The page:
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Resident Evil Revelations review

Resident Evil Revelations box art
Our Rating :
Price when reviewed : £20
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A streamlined horror that makes a refreshing change of pace from the rapidly decaying series

Resurrection has always been a core theme of the Resident Evil franchise. Without it, the rotting flesh of its undead dwellers would never have walked from beyond the grave. Equally, the trials of Chris Redfield and Jill Valentine would never have reached so many people if the series hadn’t received a multitude of ports and re-releases over the years.

This time, it’s the turn of Resident Evil Revelations, which first appeared on Nintendo’s 3DS. It felt as close to a home console Resident Evil as was physically possible on a handheld, and now it’s been given a multi-platform HD makeover for the systems it passed over last year.

Resident Evil Revelations campaign screen

Picking up the plot between Resident Evil 4 and 5, Revelations sees Jill on a mission to find her missing partner Chris, who was last heard from on the cruise ship Queen Zenobia. Now stranded on board in the middle of the Mediterranean, Jill and fellow BSAA agent Parker Luciani soon discover they are not alone.

At its heart, Revelations is a throwback to the glory days of the franchise, favouring suspense-driven horror over the more recent action-orientated focus of Resident Evil 5 and 6. There are several moments where the Queen Zenobia calls upon the spectre of the Spencer Mansion to heighten the tension. It’s a hauntingly eerie setting and Revelations’ superb sound design really goes for the jugular every time you turn a corner, although less welcome series staples also make a return. Expect to do a lot of backtracking, especially if you want to find the hidden weapon caches.

Resident Evil Revelations campaign screen01

Ammunition is scarce, but you can increase your chances of survival by picking through your surroundings with the Genesis scanner, which reveals hidden items and stashed ammo clips. Scanning enemies rewards you with extra healing herbs, with those daring to scan zombies up close gaining a greater percentage than those who play it safe and only scan dead corpses. Enemies tend to soak up bullets like a sponge, though, so it’s often best to keep your distance – particularly as the dodge can be a little unreliable at times.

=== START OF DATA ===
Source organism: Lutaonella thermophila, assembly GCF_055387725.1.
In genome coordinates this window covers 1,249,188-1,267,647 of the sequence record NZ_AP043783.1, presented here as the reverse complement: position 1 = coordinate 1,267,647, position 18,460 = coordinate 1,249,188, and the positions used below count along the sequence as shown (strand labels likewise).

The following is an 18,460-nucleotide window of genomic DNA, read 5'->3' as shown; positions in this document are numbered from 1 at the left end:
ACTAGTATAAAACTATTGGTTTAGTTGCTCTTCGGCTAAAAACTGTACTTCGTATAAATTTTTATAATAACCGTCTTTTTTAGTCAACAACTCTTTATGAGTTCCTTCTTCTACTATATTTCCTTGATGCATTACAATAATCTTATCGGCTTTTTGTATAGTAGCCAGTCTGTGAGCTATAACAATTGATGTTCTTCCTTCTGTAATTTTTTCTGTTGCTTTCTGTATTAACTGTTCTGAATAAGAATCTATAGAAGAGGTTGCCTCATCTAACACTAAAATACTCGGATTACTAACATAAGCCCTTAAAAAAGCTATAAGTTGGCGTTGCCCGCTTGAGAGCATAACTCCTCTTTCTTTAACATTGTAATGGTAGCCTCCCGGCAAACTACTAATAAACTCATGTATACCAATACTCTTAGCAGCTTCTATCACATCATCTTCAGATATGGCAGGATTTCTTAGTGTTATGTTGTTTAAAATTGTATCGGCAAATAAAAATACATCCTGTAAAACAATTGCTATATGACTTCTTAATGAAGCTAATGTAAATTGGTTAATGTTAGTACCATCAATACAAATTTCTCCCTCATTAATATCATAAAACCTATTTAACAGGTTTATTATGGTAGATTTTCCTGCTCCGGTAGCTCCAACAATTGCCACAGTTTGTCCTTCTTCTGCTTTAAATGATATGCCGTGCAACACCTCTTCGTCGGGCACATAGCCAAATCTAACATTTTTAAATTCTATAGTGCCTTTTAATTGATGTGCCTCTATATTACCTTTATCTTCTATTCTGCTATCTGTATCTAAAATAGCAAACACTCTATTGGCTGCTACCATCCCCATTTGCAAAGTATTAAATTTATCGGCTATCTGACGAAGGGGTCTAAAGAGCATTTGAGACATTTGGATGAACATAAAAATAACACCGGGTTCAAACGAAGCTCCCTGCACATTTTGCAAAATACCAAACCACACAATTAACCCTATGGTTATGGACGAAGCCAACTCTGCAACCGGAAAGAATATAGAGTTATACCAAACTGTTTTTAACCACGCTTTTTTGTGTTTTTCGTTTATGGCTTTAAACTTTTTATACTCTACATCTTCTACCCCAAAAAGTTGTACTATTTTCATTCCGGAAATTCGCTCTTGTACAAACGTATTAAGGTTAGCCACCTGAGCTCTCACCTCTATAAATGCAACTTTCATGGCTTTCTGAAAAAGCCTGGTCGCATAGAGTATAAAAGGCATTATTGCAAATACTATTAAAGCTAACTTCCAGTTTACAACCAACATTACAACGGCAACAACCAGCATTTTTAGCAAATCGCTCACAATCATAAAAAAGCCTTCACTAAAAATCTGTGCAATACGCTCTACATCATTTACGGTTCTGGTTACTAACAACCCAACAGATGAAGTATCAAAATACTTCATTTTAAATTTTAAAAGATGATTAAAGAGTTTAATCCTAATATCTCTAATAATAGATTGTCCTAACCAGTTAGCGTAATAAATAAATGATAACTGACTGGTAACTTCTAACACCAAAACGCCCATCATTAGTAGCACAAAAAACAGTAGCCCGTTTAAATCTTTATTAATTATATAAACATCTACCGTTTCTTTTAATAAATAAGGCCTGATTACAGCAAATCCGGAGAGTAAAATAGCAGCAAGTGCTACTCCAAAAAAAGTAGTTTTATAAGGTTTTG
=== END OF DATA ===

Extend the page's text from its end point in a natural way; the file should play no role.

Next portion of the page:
Revelations has managed to shed many of the cumbersome complaints we’ve levelled against previous Resident Evil entries, but there’s no escaping the shadow of its handheld origins. The small porthole of the 3DS was enough to make just one or two enemies feel like a potential threat, but that sense of claustrophobic panic quickly dissipates when the same scenes are played out on a big screen. The close-quarters gunplay isn’t any less dramatic when you’re stuck in a corner with very little ammo to spare, but when safety often lies just beyond the next door, it leaves the Queen Zenobia feeling rather empty. This is somewhat rectified by the new ‘Infernal’ difficulty mode, which pits you against a far greater number of enemies and shakes up the location of certain items.

Resident Evil Revelations campaign screen02

Revelations’ twelve travel-friendly chapters also feel a little short on consoles or the PC. The 30-60 minute episodes are a refreshing change to the rather bloated chapters of Resident Evil 6, but the ebb and flow of the action can feel a little stunted. This is made all the more obvious when each episode is bookmarked by a TV-style “Previously on…” recap. It worked in Alan Wake, but here there’s rarely anything substantial to consolidate, especially when the script has a tendency to patronise and state the obvious.

Of course, Resident Evil has never been renowned for its subtlety or narrative nuance, with another bioterrorist organisation out to infect the world with a new strain of T-Virus, but such a refined, no-nonsense story structure does have its advantages. It may lack the same scope and scale of its predecessors, but there’s a leaner, slicker game underneath and few will be immune to the pull of Revelations’ obsessive number of cliff hangers.

Raid mode distils the game even further. This adopts a more arcade style approach to the story and sees you play through each level gunning down waves of enemies either alone or with friends. There’s a wide variety of guns and characters to choose from and purchase with in-game battle points, and each one comes with their own unique traits and abilities.

Resident Evil Revelations raid mode screen

Revelations is certainly one of the better Resident Evil titles in recent years. It’s certainly worth a look while you wait for Resident Evil 7, but this half-resurrected mutant still carries the tell-tale signs of being developed for handhelds.



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